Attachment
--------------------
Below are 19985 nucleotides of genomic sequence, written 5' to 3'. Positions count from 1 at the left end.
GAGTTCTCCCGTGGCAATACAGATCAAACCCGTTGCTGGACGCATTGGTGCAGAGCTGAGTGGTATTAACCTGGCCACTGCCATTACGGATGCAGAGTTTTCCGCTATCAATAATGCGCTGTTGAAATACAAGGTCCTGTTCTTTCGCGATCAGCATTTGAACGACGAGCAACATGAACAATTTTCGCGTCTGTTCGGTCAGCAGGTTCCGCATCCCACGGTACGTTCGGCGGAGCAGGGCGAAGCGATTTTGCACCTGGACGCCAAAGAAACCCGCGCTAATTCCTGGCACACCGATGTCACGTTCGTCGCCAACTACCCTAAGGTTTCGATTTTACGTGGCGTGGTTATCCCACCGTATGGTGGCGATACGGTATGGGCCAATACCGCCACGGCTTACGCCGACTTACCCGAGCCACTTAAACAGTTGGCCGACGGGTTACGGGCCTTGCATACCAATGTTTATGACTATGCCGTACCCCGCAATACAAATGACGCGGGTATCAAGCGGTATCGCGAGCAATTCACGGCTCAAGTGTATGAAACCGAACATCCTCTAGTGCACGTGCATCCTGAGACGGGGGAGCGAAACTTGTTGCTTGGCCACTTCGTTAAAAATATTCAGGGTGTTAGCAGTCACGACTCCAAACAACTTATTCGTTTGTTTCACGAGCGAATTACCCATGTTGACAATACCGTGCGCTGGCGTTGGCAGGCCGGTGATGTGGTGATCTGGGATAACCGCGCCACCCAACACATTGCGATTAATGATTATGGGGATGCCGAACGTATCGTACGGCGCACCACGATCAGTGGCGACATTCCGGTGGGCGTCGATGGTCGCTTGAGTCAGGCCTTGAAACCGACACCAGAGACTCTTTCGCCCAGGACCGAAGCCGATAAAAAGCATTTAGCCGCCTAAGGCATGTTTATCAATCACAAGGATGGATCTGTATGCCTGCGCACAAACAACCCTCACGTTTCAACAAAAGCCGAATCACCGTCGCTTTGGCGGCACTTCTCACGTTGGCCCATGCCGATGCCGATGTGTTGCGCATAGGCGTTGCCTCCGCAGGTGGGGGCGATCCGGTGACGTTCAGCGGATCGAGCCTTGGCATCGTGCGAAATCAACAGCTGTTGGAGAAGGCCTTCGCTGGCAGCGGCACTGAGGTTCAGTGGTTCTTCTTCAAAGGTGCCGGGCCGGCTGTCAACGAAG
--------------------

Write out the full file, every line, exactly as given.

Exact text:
Below are 19985 nucleotides of genomic sequence, written 5' to 3'. Positions count from 1 at the left end.
GAGTTCTCCCGTGGCAATACAGATCAAACCCGTTGCTGGACGCATTGGTGCAGAGCTGAGTGGTATTAACCTGGCCACTGCCATTACGGATGCAGAGTTTTCCGCTATCAATAATGCGCTGTTGAAATACAAGGTCCTGTTCTTTCGCGATCAGCATTTGAACGACGAGCAACATGAACAATTTTCGCGTCTGTTCGGTCAGCAGGTTCCGCATCCCACGGTACGTTCGGCGGAGCAGGGCGAAGCGATTTTGCACCTGGACGCCAAAGAAACCCGCGCTAATTCCTGGCACACCGATGTCACGTTCGTCGCCAACTACCCTAAGGTTTCGATTTTACGTGGCGTGGTTATCCCACCGTATGGTGGCGATACGGTATGGGCCAATACCGCCACGGCTTACGCCGACTTACCCGAGCCACTTAAACAGTTGGCCGACGGGTTACGGGCCTTGCATACCAATGTTTATGACTATGCCGTACCCCGCAATACAAATGACGCGGGTATCAAGCGGTATCGCGAGCAATTCACGGCTCAAGTGTATGAAACCGAACATCCTCTAGTGCACGTGCATCCTGAGACGGGGGAGCGAAACTTGTTGCTTGGCCACTTCGTTAAAAATATTCAGGGTGTTAGCAGTCACGACTCCAAACAACTTATTCGTTTGTTTCACGAGCGAATTACCCATGTTGACAATACCGTGCGCTGGCGTTGGCAGGCCGGTGATGTGGTGATCTGGGATAACCGCGCCACCCAACACATTGCGATTAATGATTATGGGGATGCCGAACGTATCGTACGGCGCACCACGATCAGTGGCGACATTCCGGTGGGCGTCGATGGTCGCTTGAGTCAGGCCTTGAAACCGACACCAGAGACTCTTTCGCCCAGGACCGAAGCCGATAAAAAGCATTTAGCCGCCTAAGGCATGTTTATCAATCACAAGGATGGATCTGTATGCCTGCGCACAAACAACCCTCACGTTTCAACAAAAGCCGAATCACCGTCGCTTTGGCGGCACTTCTCACGTTGGCCCATGCCGATGCCGATGTGTTGCGCATAGGCGTTGCCTCCGCAGGTGGGGGCGATCCGGTGACGTTCAGCGGATCGAGCCTTGGCATCGTGCGAAATCAACAGCTGTTGGAGAAGGCCTTCGCTGGCAGCGGCACTGAGGTTCAGTGGTTCTTCTTCAAAGGTGCCGGGCCGGCTGTCAACGAAG